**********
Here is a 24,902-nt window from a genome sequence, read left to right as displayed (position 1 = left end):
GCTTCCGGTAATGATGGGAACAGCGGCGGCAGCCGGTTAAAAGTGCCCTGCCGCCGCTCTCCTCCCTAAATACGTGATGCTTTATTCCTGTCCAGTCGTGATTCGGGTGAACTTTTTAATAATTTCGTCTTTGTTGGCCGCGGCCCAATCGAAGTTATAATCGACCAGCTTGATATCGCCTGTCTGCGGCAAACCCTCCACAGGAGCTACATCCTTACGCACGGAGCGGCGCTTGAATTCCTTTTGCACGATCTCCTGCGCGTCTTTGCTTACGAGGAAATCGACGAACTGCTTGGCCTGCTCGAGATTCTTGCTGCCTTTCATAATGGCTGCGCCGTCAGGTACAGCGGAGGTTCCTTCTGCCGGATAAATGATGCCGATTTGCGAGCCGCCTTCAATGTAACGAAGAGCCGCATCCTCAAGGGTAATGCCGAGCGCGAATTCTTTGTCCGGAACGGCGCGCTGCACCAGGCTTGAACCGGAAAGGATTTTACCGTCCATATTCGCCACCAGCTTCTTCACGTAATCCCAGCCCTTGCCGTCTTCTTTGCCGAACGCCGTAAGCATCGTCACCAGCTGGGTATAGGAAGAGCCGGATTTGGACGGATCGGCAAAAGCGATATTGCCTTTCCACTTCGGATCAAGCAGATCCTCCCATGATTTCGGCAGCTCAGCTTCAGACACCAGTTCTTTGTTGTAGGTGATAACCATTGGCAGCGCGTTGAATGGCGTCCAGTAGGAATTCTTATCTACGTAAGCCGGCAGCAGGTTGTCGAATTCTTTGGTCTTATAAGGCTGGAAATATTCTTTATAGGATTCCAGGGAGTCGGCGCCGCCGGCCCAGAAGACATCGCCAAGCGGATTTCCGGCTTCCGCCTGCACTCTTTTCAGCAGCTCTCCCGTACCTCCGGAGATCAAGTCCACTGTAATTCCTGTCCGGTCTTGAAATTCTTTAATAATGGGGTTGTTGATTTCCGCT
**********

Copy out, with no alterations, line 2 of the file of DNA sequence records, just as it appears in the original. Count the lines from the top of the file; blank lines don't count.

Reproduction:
GCTTCCGGTAATGATGGGAACAGCGGCGGCAGCCGGTTAAAAGTGCCCTGCCGCCGCTCTCCTCCCTAAATACGTGATGCTTTATTCCTGTCCAGTCGTGATTCGGGTGAACTTTTTAATAATTTCGTCTTTGTTGGCCGCGGCCCAATCGAAGTTATAATCGACCAGCTTGATATCGCCTGTCTGCGGCAAACCCTCCACAGGAGCTACATCCTTACGCACGGAGCGGCGCTTGAATTCCTTTTGCACGATCTCCTGCGCGTCTTTGCTTACGAGGAAATCGACGAACTGCTTGGCCTGCTCGAGATTCTTGCTGCCTTTCATAATGGCTGCGCCGTCAGGTACAGCGGAGGTTCCTTCTGCCGGATAAATGATGCCGATTTGCGAGCCGCCTTCAATGTAACGAAGAGCCGCATCCTCAAGGGTAATGCCGAGCGCGAATTCTTTGTCCGGAACGGCGCGCTGCACCAGGCTTGAACCGGAAAGGATTTTACCGTCCATATTCGCCACCAGCTTCTTCACGTAATCCCAGCCCTTGCCGTCTTCTTTGCCGAACGCCGTAAGCATCGTCACCAGCTGGGTATAGGAAGAGCCGGATTTGGACGGATCGGCAAAAGCGATATTGCCTTTCCACTTCGGATCAAGCAGATCCTCCCATGATTTCGGCAGCTCAGCTTCAGACACCAGTTCTTTGTTGTAGGTGATAACCATTGGCAGCGCGTTGAATGGCGTCCAGTAGGAATTCTTATCTACGTAAGCCGGCAGCAGGTTGTCGAATTCTTTGGTCTTATAAGGCTGGAAATATTCTTTATAGGATTCCAGGGAGTCGGCGCCGCCGGCCCAGAAGACATCGCCAAGCGGATTTCCGGCTTCCGCCTGCACTCTTTTCAGCAGCTCTCCCGTACCTCCGGAGATCAAGTCCACTGTAATTCCTGTCCGGTCTTGAAATTCTTTAATAATGGGGTTGTTGATTTCCGCT